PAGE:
Facebook briefly compromised in 'sophisticated' Java exploit


Attackers were able to infect some machines of Facebook employees in a sophisticated attack, the social networking giant admitted late last week. "This attack occurred when a handful of employees visited a mobile developer website that was compromised," and which was apparently seeded with a malware that leveraged a previously unknown flaw in the Java plug-in to infect the machines.

The compromised laptops were "fully-patched and running up-to-date anti-virus software," says Facebook (NASDAQ: FB). Facebook Chief Security Officer Joe Sullivan elaborated that the attack was injected into the site's HTML, meaning that any Facebook engineer who visited the site and had Java enabled in their browser would have been affected. This will take place regardless of "how patched their machine was."

In terms of Java as a potential security weakness, Facebook told Ars Technica that it has already started an initiative to reduce its dependency on products that require the use of Java plug-ins. Sullivan does concede that "It's hard to do" however, due to the "many" enterprise applications that require it. Ultimately, Sullivan does not peg the blame on Java alone, but sums it up this way: "If it wasn't a Java plugin vulnerability, it could have been another."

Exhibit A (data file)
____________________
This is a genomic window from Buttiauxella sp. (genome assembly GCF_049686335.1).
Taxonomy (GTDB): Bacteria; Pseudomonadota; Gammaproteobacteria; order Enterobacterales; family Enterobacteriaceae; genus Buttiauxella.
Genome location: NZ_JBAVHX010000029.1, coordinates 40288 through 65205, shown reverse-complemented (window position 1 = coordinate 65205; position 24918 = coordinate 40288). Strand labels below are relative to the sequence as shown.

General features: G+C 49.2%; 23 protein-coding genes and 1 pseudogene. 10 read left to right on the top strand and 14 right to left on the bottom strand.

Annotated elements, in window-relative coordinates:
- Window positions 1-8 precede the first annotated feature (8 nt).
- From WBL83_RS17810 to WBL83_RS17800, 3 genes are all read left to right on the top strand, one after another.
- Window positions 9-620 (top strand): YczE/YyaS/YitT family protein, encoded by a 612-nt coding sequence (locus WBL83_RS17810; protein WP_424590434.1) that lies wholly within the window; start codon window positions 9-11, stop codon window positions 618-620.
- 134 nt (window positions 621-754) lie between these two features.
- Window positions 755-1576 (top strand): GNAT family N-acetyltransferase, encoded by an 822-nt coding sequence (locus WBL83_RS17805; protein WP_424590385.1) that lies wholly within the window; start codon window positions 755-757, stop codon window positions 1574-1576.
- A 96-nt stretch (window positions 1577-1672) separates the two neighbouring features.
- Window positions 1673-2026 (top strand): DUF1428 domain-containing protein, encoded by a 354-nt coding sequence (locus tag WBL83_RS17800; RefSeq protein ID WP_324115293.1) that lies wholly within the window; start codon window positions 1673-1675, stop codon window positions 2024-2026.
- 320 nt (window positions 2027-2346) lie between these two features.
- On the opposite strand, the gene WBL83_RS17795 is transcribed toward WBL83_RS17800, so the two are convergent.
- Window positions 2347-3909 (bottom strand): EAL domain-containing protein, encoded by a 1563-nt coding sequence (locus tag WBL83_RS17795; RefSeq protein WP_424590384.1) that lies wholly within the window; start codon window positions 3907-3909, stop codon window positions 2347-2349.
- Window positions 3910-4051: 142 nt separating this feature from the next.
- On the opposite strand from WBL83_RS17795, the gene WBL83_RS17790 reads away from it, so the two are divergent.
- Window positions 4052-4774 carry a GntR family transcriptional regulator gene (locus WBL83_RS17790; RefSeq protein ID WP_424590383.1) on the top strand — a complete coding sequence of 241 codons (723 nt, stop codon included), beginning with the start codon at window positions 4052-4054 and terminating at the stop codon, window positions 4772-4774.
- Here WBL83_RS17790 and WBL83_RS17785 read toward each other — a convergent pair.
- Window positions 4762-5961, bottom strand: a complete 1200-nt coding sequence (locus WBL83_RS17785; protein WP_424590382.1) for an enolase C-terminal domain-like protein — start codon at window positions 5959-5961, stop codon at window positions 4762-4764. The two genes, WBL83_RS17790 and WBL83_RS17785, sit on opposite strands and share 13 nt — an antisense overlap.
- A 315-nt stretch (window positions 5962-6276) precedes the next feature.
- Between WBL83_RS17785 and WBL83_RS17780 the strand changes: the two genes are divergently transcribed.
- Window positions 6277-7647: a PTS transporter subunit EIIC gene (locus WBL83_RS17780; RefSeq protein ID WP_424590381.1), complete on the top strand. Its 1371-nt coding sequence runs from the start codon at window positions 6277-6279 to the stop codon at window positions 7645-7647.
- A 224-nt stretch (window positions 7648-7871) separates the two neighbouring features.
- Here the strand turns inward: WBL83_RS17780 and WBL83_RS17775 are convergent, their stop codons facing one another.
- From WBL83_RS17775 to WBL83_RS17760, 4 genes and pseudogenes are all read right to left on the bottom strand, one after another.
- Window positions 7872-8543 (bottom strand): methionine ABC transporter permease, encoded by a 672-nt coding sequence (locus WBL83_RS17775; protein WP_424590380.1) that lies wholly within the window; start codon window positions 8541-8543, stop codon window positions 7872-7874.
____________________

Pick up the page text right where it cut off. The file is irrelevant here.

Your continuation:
You can check out this Ars Technica article for the low-down details of what Facebook did upon detecting the attack, or read the original announcement by Facebook here.

For more:
- check out this article at eWeek

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